Will Paddy Power & Betfair’s SP Move Change Racing Betting?
Race goers pictured during Betfair Chase Day at Haydock (Image © PA)
The decision of Paddy Power and Betfair Sportsbook to move away from the norm and continue trading their own prices instead of the industry standard ‘show’ prices in the lead up to races in Great Britain and Ireland appears to have been greeted with a general shrugging of the shoulders from the betting industry.
Of course, this isn’t the first time a bookmaker has tried to change the SP model, with Blue Square – who were sold to Betfair by The Rank Group in 2013 but are now defunct – attempting, rather unsuccessfully, to break the mould in 2006.
But an SP system that was first introduced to horse racing in 1874 and has barely changed since betting shops were legalised in 1961, has started to creek under the pressure of a digital revolution.
Why would anyone place a bet without knowing what they stand to get back? On the face of it, it sounds like a pretty strange concept but the reality is the majority of horse racing bets struck in off-course betting shops are settled at ‘starting price’.
But change is coming. All the trends indicate that more and more punters are moving online thanks to the lure of price boosts and BOG (Best Odds Guaranteed), so is there a thirst for modernisation of the SP system among the bookmaking fraternity? The news from Paddy Power and Betfair Sportsbook suggests there is, in some quarters at least.
Bookmakers have continually moaned about the SP system, complaining that, unlike any ‘normal’ business, it means that the pricing structure is out of their hands.
More thoughtful operators share that frustration but feel that, on balance, a system that is seen as independent is preferable to one of their own making, which could be dismissed as a stitch-up.
However, the Starting Price regulatory Commission (SPRC), appears powerless to prevent extortionate overrounds, the most infamous of which came in 2015 when the SP of the 39 runners in that year’s Grand National represented an overround of 165%, so things are hardly hunky dory in the SP world.
Betfair’s Influence on Racing
The arrival of Betfair has changed everything. Even at many of the bigger meetings – perhaps all bar Royal Ascot and the Cheltenham Festival – the pre-race market on Betfair is many times bigger and more active than its on-course counterpart.
The market at the track is now so weak that it is much more easily influenced by a few hundred pounds, particularly in the minute or so before the off.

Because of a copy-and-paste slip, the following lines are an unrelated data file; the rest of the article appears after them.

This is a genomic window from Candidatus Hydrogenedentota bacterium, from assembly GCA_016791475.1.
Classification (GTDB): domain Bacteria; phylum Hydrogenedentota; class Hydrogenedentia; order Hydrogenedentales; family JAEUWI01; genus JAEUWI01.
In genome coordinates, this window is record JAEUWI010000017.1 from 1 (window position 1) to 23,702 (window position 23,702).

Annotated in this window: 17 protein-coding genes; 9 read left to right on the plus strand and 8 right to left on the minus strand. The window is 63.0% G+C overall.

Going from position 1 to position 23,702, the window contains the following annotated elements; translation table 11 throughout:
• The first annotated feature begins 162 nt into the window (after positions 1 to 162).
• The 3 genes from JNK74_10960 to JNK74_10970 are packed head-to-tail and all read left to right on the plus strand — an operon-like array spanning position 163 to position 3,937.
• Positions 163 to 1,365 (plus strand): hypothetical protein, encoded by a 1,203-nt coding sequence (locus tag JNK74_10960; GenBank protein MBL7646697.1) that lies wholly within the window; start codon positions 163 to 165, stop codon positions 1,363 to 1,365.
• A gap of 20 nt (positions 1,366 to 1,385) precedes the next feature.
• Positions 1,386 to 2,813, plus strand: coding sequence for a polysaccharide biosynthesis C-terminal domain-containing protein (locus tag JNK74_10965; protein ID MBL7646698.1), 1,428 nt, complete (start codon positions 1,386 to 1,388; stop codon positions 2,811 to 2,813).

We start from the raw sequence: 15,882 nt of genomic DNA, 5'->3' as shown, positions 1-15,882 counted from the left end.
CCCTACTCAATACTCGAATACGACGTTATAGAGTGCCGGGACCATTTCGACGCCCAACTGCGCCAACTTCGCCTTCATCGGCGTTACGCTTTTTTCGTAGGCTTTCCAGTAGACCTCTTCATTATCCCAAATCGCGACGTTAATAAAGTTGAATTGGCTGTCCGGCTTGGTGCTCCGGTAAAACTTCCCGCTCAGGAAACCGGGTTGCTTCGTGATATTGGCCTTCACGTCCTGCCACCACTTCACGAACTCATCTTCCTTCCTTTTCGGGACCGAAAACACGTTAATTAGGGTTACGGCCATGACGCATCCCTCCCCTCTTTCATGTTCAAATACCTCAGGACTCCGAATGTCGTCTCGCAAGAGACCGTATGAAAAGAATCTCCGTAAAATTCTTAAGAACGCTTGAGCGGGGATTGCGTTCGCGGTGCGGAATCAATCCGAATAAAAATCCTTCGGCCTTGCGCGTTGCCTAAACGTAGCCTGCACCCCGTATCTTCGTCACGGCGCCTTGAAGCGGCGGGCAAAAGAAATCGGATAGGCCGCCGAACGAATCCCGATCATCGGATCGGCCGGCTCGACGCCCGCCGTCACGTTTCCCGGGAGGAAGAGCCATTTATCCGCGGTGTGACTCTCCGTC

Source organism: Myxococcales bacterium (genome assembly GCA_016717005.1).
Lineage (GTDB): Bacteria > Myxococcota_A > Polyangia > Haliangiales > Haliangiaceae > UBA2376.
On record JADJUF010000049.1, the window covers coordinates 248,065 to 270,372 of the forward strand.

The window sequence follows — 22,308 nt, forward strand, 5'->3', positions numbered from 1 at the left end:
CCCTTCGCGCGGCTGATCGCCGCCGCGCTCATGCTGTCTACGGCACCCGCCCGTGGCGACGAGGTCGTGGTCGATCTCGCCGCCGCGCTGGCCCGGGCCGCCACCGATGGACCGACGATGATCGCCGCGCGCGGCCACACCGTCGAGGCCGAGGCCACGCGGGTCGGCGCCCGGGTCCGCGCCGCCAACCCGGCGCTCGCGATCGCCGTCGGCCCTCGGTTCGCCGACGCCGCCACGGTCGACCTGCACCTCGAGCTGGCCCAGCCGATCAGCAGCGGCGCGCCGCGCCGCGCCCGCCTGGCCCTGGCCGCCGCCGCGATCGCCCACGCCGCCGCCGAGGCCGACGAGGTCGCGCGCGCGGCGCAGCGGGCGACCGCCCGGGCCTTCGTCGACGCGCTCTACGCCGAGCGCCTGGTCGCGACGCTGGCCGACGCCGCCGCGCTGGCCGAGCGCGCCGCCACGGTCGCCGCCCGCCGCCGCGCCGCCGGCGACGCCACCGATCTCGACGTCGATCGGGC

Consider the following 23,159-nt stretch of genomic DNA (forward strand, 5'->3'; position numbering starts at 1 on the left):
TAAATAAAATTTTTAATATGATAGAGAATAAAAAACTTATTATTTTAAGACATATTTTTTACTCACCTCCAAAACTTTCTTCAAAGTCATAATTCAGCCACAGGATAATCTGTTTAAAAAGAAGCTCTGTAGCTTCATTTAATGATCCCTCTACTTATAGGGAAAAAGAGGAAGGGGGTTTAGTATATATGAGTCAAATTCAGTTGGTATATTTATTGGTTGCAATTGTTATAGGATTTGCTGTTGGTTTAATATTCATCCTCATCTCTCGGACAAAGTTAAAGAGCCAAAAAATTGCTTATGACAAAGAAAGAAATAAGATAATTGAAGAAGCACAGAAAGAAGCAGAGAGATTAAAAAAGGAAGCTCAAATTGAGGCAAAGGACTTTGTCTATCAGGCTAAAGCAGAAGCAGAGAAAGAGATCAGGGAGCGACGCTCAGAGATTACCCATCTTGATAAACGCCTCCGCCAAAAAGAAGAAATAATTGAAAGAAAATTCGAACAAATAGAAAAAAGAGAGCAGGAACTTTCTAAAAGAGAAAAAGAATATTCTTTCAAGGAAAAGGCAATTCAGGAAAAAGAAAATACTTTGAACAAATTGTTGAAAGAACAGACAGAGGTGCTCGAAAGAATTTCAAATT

The Exchange market is proving the single biggest influence on on-course prices, with layers on the track simply trading the exchange price plus their own margin – so a horse trading at 2.74 on the Betfair Exchange would, more often than not, be no bigger than 6/4 (2.5) on track.
This particular modus operandi means that the on-course layer can easily lay-off any unwanted liability back into the exchange market.
It has always been easy to leap to conclusions when an SP is significantly shorter than the last show, but Betfair's own robust starting price is pointing up so many anomalies that what might once have been dismissed as blips are beginning to form a pattern.
It is becoming increasingly clear that if the SP system is going to survive, a way has to be found to incorporate the Betfair SP given the exchange market is in nearly all cases away from the big meetings a good deal sturdier than it is on course.
Will it Catch On Elsewhere?
So, there are clearly areas where the current SP system can be improved. But does the sport even need such a mechanism? I’m not convinced.
There is no SP option when placing a bet on Liverpool to beat Manchester United or Tiger Woods to win The Open, just the certainty of knowing what price you are taking.
It’s not as if punters aren’t able to shop around for the best prices nowadays. Sites like Bookmakers.co.uk are invaluable tools for those that want to ensure they are getting the best price, and mobile versions will become even more valuable should more individual layers switch to trading their own prices rather than conform to the ‘show’ prices around 10 minutes before each race.
So, as betting shops continue to modernise, edging their way towards a real-life version of the online model where BOG is available on every British and Irish horse race, then the reliance on SP bets will organically dwindle and ultimately disappear.
At which point, a ‘starting price’ is only really required for settlement of BOG bets.
The question now is, will more individual organisations want to break away and police their own prices or commit to bringing the outdated current system into the 21st century?
If they do, supply and demand dictates that the ordinary punter SHOULD be the main beneficiary as the layers compete for their custom by offering competitive or even ‘industry best’ starting prices of their own.
That’s the theory, but as we all know, capitalism isn’t bombproof.
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